Ask the Wizard #189
What is the exact house edge and basic strategy for Betfair’s "Zero Lounge" blackjack? Do their other games really have no house edge?
Nick from Slough, U.K.
For the benefit of other readers, the blackjack rules are as follows.
- 8 decks
- Dealer stands on soft 17
- Dealer always peeks for blackjack
- Double on hard 8 to 11 only
- Double after split allowed
- Shuffle after every hand
- Aces may not be split. All other matching ranks may be split only once.
- Suited blackjack pays 2 to 1
- A 5-card 21 automatically wins and pays 2 to 1
I get a house edge of 0.02% under these rules. Following is the basic strategy.
Regarding the other games, the 2.75% commission on the banker bet in baccarat results in a house edge of 0.03%. The roulette and video poker have zero house edge.
The bet limits are £5-£50 in blackjack, baccarat, and roulette, and the coinage is £1 in video poker, with a max bet of five coins.
Using just an Ace/Five count: 1) Why not more than double your bet if the count goes very high especially near the end of a shoe. 2) If the count goes very low might it be wise to leave the shoe? If either is yes, how high or low?
George from Buffalo, NY
More than doubling your bet at once sets off a red flag that you’re counting. That would increase your advantage, but at the risk of being backed off from the table. My advice is to not do it. Leaving the shoe in a low count is a well-known trick. That is a great time to hit the bathroom or pretend your cell phone is vibrating. It is up to you at what point to do this. There is a tradeoff between suffering a shoe with a negative EV and looking like a counter jumping in and out all the time.
I love the site; thanks for all the hard work. The blackjack survey is great and I notice that most casinos have more than one set of rules. Can I rightly assume that the better the rule set, the higher the table minimum at a given casino? For example, the lowest house edge at the Bellagio is quite good but does the table have $100 minimums?
Bill R. from Elmhurst, Il
Thank you, and you’re welcome. Yes, it is generally the case that the better the rules, the higher the minimum bet.
How many throws of a die does it take before it is likely that you have thrown a 1, 2, 3, 4, 5, and 6 at least once each? Any ideas on generalizing this for an n-sided die?
Asif from Columbia, SC
Not that you asked, but let me address the mean first. For a six-sided die, the expected number of throws to get each face at least once is (6/6)+(6/5)+(6/4)+(6/3)+(6/2)+(6/1) = 14.7. For an n-sided die the expected throws is (n/n) + (n/(n-1)) + (n/(n-2)) + ... + n. The median number of throws required is 13. The probability of taking 13 rolls or less is 51.4%, and 13 rolls or more is 56.21%.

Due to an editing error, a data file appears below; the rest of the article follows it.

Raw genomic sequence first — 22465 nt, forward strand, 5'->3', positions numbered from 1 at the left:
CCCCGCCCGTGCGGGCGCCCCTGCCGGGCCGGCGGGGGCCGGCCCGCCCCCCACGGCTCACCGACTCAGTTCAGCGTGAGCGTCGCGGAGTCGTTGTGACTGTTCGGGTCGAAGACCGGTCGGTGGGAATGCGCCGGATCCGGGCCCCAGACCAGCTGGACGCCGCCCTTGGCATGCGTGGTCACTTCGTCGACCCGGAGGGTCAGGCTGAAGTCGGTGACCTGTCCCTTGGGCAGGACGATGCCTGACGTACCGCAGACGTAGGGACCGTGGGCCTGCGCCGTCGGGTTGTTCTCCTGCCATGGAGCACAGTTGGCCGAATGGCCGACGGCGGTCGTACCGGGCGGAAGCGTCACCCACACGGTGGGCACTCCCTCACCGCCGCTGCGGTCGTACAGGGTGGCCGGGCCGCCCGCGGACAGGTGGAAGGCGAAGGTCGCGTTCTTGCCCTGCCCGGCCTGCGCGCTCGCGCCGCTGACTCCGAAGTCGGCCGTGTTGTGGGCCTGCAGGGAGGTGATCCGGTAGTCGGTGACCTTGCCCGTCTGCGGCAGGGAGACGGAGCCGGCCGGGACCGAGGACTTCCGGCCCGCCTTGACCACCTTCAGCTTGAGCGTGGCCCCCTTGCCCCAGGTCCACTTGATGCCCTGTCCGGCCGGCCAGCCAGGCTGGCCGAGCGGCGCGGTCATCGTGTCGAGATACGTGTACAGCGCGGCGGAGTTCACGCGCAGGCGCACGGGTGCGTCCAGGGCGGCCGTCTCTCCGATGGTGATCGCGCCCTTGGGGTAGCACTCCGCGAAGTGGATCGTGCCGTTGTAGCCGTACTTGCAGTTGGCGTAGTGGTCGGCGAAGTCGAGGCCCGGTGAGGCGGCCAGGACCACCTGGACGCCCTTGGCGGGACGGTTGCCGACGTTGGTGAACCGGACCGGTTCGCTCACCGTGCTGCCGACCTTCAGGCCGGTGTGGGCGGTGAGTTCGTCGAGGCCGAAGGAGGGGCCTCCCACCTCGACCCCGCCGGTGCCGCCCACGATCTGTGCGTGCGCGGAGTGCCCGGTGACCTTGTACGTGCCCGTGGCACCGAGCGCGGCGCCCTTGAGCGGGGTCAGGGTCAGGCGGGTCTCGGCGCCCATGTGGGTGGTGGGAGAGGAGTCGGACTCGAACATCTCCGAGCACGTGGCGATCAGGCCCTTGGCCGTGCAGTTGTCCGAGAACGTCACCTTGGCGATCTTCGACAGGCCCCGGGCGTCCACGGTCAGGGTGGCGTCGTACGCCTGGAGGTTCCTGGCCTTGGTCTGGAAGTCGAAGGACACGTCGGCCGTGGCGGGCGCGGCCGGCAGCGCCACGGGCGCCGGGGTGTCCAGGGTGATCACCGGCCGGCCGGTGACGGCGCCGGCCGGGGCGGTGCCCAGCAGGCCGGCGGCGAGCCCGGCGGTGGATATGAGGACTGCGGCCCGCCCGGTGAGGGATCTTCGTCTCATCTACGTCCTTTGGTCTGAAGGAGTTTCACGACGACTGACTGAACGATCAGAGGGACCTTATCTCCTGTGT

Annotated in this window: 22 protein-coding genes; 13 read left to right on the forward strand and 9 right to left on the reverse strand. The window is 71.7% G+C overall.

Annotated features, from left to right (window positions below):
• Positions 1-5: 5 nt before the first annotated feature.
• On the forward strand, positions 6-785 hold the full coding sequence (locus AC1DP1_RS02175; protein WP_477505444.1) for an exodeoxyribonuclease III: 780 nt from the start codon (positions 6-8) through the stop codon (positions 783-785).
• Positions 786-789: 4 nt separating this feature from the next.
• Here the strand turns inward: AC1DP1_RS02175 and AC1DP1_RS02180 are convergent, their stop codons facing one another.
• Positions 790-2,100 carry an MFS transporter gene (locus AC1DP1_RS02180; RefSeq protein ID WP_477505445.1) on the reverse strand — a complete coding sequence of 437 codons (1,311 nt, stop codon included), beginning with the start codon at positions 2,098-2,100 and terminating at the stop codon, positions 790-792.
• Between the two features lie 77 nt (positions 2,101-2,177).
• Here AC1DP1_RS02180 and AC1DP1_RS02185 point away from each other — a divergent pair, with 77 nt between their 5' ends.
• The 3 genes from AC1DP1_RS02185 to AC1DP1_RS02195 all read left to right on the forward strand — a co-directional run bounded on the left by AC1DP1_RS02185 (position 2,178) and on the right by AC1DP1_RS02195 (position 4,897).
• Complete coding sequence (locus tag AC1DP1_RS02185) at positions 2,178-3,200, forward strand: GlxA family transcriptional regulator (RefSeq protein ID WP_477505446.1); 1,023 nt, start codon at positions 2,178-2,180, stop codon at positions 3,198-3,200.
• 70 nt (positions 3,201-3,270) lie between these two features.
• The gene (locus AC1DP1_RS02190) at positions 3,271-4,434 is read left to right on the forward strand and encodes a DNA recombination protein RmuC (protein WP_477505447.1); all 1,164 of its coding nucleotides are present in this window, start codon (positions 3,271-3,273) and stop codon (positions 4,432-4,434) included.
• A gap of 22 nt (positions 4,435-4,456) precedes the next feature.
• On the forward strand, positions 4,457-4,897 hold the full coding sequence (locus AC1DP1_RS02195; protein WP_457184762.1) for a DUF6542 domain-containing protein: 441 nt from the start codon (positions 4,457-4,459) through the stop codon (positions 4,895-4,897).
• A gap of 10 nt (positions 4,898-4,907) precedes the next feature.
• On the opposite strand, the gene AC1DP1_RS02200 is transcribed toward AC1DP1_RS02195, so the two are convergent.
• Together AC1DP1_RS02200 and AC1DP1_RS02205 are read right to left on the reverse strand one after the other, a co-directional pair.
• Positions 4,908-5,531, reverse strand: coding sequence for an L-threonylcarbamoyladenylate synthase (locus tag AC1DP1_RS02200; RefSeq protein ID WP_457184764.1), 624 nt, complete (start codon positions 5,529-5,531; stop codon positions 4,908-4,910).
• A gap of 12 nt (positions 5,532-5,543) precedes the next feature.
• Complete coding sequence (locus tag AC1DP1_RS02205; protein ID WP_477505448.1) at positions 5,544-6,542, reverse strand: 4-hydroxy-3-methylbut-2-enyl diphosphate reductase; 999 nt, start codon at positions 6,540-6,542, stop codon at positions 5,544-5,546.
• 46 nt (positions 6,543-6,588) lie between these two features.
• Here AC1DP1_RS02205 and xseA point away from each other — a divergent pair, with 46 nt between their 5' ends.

How does the taxation (Form W2-G) work on machines whose coin-in values are near or greater than the $1200 threshold? Hypothetically, if a player bet $5000 on a Red, White, & Blue slot machine, and got three blanks, which returns the original bet, would the player get a W2-G?
Adam H. from Las Vegas
The W2-G is based on the gross win, not the net win. So, yes, if the player got a $5000 push on a Red, White, & Blue, he would get a W2-G.
I don’t play the table much, but if I do and if I give the casino enough rated play who should I speak to about show ticket comps at a sister hotel? For example, I’m planning a stay at MGM but would like to see if I can get comp tickets to a show at Mandalay Bay. I do not have an on-site host at MGM. If my rating is sufficient enough at the MGM table, should I ask the MGM foremen, or do I ask at the MGM player’s club desk, or should I play at Mandalay Bay and ask for comped show ticket there?
Hugh from Newburgh
You should speak to an MGM host. You can ask for a host anywhere. There is usually a player assistance desk somewhere, where one can often be found, or at least paged. Your odds of seeing a Mandalaly Bay show will be best if you play at the Mandalay Bay, as opposed to any other MGM/Mirage property.
I have been playing roulette at the X Internet casino and I feel there is some foul play involved in their random generation system. I wanted to report this to your website so other people are also aware of it. I have a screenshot of how the numbers appeared - 6, 6, 22, 22, 30, 22, 30, 9, 22. In 7 turns 22 appears 4 times. I would like to upload that screenshot to show this. Would this be considered a flaw in their random number generator, which by the way is audited by Price Waterhouse Cooper?
Ashwal from Waterloo
The probability of getting any number exactly four times in seven spins is 38 × combin(7,4) * (1/38)4 × (37/38)3 = 0.000589, or 1 in 1698. Assuming 200 spins per hour, you should see this about once every 8.5 hours. I’m sure you cherry picked this sequence out of lots of ordinary looking spins. So I’m afraid this evidence doesn’t nearly rise to the level required for a kind of case of foul play.